News » Fighting Climate Change a Bonus for Planting Native Trees
Fighting Climate Change a Bonus for Planting Native Trees
Sep 2, 2019
Over the last three years researchers at Motu Economic and Public Policy Research have worked with Hikurangi Enterprises Ltd to scope Māori landowner interest in native forest regeneration and carbon farming.
“With the introduction of the One Billion Trees programme, the mānuka honey industry taking off, and the Paris Agreement on Climate Change causing carbon prices to increase, earning an income from planting native trees or letting existing pasture regenerate into native bush is getting easier and more lucrative,” said John McDermott, Executive Director of Motu. “It’s not all about pine.”
John is one of the key people working on the Waro Project alongside Pia Pohatu (Ngāti Porou, Rongowhakaata, Ngai Tamanuhiri), a researcher from Hikurangi Enterprises Ltd.
“Establishing native forests through new plantings or regeneration resonates well with Māori landowners as they seek to balance multi-dimensional considerations they give effect to as kaitieki,” said Pia Pohatu.
“Our research is showing that climate change and the ETS are complex systems to understand. The notion and potential of earning an income for carbon farming is not a key driver in their land-use diversification decisions. At best, this is currently perceived as a bonus,” said Pia Pohatu.
The Waro Project (waro means carbon in Te Reo Māori) partners with Māori landowners interested in new native forest or allowing native bush to regenerate on their land. It aims to better understand their decision-making process and how they have navigated through challenges and opportunities experienced in establishing their land-cover aspirations and advancing towards being carbon farmers.
Carbon farming includes any land use in which landowners receive economic benefits from carbon sequestration. Sequestration involves using trees, which ‘breathe in’ carbon dioxide (CO2), to capture and store CO2, lessening the potent greenhouse gas in the atmosphere.
“Climate change is more likely to be associated in Te Tairāwhiti with the impact of severe weather events, flooding and erosion as opposed to trying to mitigate the pollution from industry,” said Pia Pohatu.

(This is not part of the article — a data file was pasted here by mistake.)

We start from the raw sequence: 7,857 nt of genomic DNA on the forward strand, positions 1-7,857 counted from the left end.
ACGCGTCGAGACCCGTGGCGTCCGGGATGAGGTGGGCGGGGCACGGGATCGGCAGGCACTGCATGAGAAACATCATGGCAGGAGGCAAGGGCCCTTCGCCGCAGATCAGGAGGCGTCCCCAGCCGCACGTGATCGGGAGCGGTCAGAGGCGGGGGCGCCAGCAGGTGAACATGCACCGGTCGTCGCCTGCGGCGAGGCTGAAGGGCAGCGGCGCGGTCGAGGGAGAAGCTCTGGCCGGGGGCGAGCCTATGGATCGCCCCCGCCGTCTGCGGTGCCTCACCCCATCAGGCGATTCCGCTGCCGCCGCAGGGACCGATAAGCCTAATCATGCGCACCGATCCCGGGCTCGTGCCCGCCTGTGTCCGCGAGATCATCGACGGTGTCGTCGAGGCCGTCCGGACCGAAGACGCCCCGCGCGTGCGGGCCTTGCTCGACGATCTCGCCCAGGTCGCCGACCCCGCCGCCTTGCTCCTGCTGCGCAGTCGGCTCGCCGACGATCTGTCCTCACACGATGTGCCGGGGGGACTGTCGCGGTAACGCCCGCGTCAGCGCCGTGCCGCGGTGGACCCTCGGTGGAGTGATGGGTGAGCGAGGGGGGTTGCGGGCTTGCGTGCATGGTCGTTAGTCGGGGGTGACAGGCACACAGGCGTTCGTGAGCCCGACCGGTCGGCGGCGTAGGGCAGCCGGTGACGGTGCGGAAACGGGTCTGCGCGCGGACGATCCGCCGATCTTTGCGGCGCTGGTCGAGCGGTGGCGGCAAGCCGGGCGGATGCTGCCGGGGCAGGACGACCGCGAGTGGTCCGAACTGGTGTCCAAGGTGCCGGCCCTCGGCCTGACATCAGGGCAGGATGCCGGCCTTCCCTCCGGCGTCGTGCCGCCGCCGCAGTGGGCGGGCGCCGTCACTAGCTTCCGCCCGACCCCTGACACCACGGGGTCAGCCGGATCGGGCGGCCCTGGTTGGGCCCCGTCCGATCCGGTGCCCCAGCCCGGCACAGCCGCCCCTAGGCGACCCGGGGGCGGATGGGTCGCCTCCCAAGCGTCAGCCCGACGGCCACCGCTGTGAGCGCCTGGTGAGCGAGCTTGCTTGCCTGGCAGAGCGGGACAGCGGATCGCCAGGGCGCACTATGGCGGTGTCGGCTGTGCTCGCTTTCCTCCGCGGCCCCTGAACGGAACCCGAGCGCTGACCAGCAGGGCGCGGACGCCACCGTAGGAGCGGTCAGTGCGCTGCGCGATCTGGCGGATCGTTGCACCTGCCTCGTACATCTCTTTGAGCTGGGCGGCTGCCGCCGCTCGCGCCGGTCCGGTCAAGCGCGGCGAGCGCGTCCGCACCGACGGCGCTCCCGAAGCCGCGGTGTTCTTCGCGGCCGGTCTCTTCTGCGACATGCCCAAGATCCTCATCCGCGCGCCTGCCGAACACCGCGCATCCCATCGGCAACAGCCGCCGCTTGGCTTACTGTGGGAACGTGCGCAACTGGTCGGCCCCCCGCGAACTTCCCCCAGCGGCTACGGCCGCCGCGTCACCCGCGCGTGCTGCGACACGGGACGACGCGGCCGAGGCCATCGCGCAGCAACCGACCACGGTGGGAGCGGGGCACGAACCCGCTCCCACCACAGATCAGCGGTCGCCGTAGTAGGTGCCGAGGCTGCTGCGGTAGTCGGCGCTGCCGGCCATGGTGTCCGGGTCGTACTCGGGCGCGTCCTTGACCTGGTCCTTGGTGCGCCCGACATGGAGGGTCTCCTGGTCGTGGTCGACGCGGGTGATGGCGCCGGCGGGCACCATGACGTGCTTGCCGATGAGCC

“The Waro Project focuses mainly on climate change mitigation, but carbon farming can also play a role in increasing biodiversity, and securing erosion-prone land,” said John McDermott.
“Māori landowners consider land-cover (with a preference for planting native species) a strategic approach towards strengthening climate resilience. Land-cover also includes co-benefits such as improved water quality and restoring rongoa and other customary resources,” said Pia Pohatu.
“As long as ETS-eligibility requirements are met and maintained, then carbon farming can be an additional income stream for landowners,” said Pia Pohatu.
Nikki Searancke is the Chairperson of Nuhiti Q, a Māori Incorporation north of Tolaga Bay. Nuhiti Q is one of the case studies used by the Waro Project in investigating carbon farming on Māori land.
“Nuhiti is a 2000 ha Maori Land Trust with 3500 breeding ewes and 220 breeding cattle and now carbon farming with permanent native and eucalyptus on 600 ha. Before the ETS and carbon farming we were subjected to the vagaries of the lamb and beef market. Now we have an annual income from the ETS NZU’s of $100,000 plus,” said Nikki Searancke.
Carbon farming from native forest can also compliment sustainable harvest or permanent forest options. Liability and risk can be managed through a range of emitter contract arrangements including a carbon lease option.
“Whatever the needs or aspirations of landowners, there is scope for carbon farming from native forest to compliment and improve their current land use. Not to mention that it will also help achieve any aspirations for restoration and resilience in the future,” said Pia Pohatu.
As part of the project, a website has been created to give advice for owners of Māori land thinking about becoming carbon farmers.